Transcription of LocHum,638[2]et639[1]
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And general Propositions concerning abstract Ideas.
      §14. In the former case, our Knowledge is the consequence of the
Existence of Things producing Ideas in our Minds by our Senses: in
the latter, Knowledge is the consequence of the Ideas (be they what
they will) that are in our Minds producing there general certain
Propositions. Many of these are called aeternae veritates, and all of
them indeed are so; not from being written all or any of them in the
Minds of all Men, or that they were any of them Propositions in any
ones Mind, till he, having got the abstract Ideas, joyn’d or separated
them by affirmation or negation. But wheresoever we can suppose
such a creature as Man is, endowed with such faculties, and thereby
furnished with such Ideas, as we have, we must conclude, he must
needs, when he applies his thoughts to the consideration of his
Ideas, know the truth of certain Propositions, that will arise from the
Agreement or Disagreement, which he will perceive in his own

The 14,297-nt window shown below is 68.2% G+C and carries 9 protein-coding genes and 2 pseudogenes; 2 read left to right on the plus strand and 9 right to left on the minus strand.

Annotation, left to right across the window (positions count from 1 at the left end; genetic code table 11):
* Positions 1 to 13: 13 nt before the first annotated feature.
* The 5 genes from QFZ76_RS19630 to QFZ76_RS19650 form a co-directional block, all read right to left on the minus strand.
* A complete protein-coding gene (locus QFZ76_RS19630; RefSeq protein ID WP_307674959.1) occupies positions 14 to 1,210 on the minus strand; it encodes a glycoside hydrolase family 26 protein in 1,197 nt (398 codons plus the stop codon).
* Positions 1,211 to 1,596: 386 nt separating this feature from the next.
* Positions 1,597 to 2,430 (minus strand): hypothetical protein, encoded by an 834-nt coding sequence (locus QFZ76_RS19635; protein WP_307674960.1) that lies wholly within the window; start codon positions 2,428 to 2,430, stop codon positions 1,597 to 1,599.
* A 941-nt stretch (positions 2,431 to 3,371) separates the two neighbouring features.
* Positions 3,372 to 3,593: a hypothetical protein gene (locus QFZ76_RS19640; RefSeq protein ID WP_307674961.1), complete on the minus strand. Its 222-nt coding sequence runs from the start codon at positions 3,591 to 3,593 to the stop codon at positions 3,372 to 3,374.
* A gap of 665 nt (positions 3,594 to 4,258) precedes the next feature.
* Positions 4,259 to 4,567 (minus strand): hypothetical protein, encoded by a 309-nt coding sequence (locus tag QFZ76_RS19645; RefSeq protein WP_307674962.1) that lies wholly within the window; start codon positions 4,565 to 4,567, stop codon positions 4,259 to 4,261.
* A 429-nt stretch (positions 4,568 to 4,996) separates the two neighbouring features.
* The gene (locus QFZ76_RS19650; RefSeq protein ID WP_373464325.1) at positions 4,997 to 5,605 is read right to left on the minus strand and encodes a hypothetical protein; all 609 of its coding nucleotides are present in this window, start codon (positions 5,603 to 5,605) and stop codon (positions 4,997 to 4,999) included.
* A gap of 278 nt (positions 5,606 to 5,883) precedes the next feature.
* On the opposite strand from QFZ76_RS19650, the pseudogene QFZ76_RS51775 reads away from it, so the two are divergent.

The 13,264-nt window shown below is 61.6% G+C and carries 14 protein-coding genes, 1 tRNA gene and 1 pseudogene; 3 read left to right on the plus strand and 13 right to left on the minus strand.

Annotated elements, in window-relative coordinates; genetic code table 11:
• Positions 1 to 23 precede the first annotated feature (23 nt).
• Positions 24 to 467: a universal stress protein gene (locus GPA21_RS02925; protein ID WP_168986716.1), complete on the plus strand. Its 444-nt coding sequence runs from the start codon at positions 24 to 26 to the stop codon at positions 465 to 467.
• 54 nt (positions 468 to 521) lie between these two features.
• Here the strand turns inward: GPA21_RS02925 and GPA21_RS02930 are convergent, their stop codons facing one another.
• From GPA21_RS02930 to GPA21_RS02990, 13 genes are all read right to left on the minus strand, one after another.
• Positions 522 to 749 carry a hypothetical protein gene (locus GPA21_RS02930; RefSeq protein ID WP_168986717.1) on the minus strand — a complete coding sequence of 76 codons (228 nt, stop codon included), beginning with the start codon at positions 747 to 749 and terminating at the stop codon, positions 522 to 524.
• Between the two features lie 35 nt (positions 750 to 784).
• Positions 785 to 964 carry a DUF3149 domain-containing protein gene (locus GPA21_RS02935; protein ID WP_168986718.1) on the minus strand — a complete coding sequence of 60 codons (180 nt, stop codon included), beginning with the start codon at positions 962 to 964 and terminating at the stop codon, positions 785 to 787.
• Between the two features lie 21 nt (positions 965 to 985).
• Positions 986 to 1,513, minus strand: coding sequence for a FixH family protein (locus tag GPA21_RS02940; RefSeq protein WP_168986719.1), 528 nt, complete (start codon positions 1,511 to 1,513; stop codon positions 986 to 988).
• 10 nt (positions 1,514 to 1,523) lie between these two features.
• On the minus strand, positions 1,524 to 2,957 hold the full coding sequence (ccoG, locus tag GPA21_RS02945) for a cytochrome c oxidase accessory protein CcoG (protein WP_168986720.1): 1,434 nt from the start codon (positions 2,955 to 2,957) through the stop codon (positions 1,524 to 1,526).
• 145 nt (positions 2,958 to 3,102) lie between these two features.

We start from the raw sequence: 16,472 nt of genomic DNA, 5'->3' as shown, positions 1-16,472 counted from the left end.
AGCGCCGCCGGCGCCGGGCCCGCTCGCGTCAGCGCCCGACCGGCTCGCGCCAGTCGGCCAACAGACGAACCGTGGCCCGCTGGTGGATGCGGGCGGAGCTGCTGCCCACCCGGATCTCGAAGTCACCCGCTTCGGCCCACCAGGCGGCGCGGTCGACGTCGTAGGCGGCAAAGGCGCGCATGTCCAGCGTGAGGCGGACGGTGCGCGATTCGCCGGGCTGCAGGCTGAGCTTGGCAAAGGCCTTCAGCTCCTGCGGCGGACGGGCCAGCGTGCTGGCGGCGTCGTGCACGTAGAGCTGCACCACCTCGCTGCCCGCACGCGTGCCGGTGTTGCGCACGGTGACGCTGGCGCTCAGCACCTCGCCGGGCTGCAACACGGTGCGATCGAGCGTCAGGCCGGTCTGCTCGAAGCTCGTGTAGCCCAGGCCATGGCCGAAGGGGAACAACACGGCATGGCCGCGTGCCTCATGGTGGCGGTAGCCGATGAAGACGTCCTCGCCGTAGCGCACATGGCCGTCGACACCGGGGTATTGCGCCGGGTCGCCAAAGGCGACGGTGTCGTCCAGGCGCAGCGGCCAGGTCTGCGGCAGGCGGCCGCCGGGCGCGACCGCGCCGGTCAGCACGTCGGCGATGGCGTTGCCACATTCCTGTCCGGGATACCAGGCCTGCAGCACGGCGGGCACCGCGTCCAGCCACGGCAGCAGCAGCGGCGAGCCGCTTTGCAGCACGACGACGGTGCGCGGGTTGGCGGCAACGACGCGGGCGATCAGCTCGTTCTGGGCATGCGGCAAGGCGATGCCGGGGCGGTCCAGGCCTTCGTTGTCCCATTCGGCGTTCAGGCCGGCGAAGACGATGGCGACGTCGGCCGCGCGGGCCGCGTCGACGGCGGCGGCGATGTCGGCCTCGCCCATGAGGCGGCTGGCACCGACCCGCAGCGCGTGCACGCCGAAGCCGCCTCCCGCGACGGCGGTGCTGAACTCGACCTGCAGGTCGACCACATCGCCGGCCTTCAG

Ideas. Such Propositions are therefore called Eternal Truths, not
because they are Eternal Propositions actually formed, and ante-
cedent to the Understanding, that at any time makes them; nor
because they are imprinted on the Mind from any patterns, that
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are any where of them out of the Mind, and existed before: But
because being once made, about abstract Ideas, so as to be true, they
will, whenever they can be supposed to be made again at any time
past or to come, by a Mind having those Ideas, always actually be
true. For Names being supposed to stand perpetually for the same
Ideas; and the same Ideas having immutably the same Habitudes
one to another, Propositions, concerning any abstract Ideas, that
are once true, must needs be eternal Verities.
Locke Hum IV, 11, §14, pp. 638-639